The Value of Cloud-Based Accounting
By: Tracey Martin
Sharing information in real time among team members and outside advisors, including your CPA, is just one of many advantages of maintaining your accounting data on the cloud. You don’t have to give up the software features and files you’re accustomed to, but the days of sending your CPA a QuickBooks file at the end of the month – or having to log off so another member of your team can log on – are over with cloud-based software.
In addition to easier collaboration and immediate access, cloud-based accounting allows mobility. With a growing number of remote workers, data that can be securely accessed through smartphones and other mobile devices from any location is a practical necessity. You can review a file, reconcile an account, or share information with a team member from virtually anywhere.
As a cost benefit, data stored in the cloud rather than on the company’s server require less on-site hardware and networking equipment. Updates are managed by the software company rather than your IT staff. Although the initial cost or monthly fee may be higher, equipment savings and increased productivity typically make cloud-based software more cost effective than desktop software. The IT company Bitglass surveyed CIOs and IT leaders pre-pandemic, and more than half reported a net cost savings as a result of using cloud-based applications. That percentage has likely grown.
Users always want to know: Is the data secure? Cloud-based software vendors assume this responsibility and have fulltime resources to update cyber security. Your internal IT staff, meanwhile, must juggle competing demands, such as system maintenance, troubleshooting, and hardware issues. In the event of an emergency interruption, such as a natural disaster or power outage, software vendors can recover data quickly. Many user companies don’t have the same data recovery built into their internal systems.
Two things to keep in mind before you make the switch: You need a reliable internet connection to access the cloud, and your service provider will schedule downtime for maintenance on occasion, but typically overnight or on weekends when volume is low.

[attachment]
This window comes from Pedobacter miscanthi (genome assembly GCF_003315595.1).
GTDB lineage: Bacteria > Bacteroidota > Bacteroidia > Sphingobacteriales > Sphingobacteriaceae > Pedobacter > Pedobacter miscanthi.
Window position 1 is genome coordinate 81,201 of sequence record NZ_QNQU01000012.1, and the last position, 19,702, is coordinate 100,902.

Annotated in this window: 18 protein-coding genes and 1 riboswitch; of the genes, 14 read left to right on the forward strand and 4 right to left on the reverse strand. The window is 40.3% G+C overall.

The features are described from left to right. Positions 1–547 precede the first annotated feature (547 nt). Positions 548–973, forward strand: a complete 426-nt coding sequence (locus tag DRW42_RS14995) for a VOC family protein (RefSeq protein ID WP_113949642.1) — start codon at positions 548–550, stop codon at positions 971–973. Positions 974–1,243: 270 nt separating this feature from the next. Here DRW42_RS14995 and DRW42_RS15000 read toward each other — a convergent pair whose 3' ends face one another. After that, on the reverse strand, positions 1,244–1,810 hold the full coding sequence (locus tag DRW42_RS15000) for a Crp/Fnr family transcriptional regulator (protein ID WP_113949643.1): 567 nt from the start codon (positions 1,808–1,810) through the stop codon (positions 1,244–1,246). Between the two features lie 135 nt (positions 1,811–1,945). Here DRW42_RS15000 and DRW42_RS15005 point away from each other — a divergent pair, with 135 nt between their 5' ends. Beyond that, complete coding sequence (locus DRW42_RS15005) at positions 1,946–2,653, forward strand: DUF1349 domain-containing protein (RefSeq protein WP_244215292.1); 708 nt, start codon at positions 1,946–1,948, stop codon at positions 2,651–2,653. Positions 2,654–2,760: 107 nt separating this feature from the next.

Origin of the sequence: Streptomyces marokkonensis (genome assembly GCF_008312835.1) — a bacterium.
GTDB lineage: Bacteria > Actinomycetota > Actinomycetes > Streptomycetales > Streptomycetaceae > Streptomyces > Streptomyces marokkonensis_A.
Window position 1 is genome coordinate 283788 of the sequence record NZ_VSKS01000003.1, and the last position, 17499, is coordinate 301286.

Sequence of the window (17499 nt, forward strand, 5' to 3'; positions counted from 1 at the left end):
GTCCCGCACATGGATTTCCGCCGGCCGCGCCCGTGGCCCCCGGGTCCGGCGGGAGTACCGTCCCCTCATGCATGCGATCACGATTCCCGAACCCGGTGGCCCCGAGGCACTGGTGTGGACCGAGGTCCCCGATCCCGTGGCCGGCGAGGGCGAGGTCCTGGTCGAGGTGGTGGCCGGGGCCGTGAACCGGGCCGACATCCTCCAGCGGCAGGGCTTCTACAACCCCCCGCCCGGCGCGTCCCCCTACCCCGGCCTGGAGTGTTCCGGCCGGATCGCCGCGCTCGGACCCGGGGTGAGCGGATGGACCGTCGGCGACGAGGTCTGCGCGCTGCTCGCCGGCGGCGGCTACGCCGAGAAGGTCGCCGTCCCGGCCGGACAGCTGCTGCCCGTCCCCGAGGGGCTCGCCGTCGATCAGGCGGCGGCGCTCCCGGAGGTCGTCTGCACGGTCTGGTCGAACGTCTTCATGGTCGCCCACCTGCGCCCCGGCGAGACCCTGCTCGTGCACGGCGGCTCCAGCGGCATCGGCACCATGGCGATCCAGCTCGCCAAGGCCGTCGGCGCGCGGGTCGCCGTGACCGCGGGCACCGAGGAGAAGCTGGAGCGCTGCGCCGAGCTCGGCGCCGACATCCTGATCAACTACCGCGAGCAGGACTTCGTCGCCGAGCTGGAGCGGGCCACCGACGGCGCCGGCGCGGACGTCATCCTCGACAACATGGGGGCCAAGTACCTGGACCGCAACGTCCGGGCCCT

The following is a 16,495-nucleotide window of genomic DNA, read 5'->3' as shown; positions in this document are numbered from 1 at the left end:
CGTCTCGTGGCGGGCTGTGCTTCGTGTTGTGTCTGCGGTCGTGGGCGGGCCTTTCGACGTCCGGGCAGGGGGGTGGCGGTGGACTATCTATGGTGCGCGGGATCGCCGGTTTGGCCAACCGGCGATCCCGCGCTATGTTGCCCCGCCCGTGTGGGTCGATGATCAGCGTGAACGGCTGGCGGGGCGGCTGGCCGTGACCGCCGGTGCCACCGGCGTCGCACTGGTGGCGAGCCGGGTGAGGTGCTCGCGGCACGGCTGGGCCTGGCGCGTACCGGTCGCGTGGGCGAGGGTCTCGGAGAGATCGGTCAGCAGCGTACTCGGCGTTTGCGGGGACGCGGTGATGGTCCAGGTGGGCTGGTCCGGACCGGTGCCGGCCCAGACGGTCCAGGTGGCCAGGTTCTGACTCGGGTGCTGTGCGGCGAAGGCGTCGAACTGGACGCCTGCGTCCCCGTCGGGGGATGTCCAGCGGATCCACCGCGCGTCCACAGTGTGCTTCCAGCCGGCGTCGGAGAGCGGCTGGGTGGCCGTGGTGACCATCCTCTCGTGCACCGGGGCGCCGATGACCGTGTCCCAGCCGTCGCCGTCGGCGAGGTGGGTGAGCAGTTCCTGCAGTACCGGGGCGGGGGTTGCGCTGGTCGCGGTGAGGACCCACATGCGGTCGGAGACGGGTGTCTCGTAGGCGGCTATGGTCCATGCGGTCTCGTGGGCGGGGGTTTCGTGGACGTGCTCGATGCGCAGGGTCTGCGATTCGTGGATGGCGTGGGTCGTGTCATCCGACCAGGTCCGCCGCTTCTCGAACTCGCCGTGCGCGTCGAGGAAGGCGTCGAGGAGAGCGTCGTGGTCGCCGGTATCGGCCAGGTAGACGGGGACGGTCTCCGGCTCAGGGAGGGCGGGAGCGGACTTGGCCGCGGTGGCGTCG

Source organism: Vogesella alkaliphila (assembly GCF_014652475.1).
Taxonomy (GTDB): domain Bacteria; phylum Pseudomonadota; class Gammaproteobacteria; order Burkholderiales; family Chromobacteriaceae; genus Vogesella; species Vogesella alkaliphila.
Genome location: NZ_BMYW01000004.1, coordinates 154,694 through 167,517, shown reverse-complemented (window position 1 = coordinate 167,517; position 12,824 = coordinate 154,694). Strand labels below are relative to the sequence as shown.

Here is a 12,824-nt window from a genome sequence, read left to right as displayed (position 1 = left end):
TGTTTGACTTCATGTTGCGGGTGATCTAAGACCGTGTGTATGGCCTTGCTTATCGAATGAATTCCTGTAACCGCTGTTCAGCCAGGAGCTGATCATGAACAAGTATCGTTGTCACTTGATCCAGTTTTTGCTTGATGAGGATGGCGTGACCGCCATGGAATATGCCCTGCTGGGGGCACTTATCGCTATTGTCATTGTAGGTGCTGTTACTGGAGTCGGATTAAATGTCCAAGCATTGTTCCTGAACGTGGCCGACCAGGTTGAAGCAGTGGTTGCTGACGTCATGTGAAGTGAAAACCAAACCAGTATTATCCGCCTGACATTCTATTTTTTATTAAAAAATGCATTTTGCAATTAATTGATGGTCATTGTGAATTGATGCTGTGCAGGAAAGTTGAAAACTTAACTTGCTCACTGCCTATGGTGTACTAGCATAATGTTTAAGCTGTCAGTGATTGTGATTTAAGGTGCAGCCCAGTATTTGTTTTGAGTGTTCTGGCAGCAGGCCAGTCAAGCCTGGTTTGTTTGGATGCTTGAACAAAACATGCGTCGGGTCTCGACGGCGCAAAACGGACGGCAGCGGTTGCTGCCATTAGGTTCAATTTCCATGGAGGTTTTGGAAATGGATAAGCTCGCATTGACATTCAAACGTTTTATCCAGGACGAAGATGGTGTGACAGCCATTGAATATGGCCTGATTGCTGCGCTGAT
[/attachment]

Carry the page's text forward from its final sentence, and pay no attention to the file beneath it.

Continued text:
Transitioning from desktop to cloud-based with the same software vendor is seamless. For example, when moving from QuickBooks Desktop to QuickBooks Online, all data and history is imported into the cloud, and you have immediate access to your data. (QuickBooks, Xero, and Sage Intacct are popular cloud-based accounting software options.) Of course, if you are changing software providers at the same time, the process could take longer, and comparative reports may not be available during the first year.
If you’re still undecided about a move to the cloud, be aware that software vendors are nudging you in that direction by discontinuing desktop versions or limiting support for older versions. QuickBooks, for example, announced it would discontinue all versions of desktop services for customers in the UK as of June 30, 2023. Since the company took this step in the UK, it’s reasonable to expect a future solely in the cloud for US customers, too.
To learn more about this topic, please contact Tracey Flynn Martin, CPA, Partner, at (336) 232-4492 or firstname.lastname@example.org
Tracey Flynn Martin Partner, CPA
Tracey has over 30 years of experience as a CPA and is a tax and consulting partner in our Wilmington office. She applies her knowledge and practical ideas to meet the needs of firm clients from both a business and tax perspective. Tracey leads our Firm’s CAS service line (Client Accounting Solutions – a […]
The information contained in this article is for informative purposes only and should not be relied on when making any business, legal, or other decisions. This information may be updated without notice and/or may not contain the most current information that is available related to this topic. Please consult with your advisor to determine how this information applies to your specific facts and circumstances.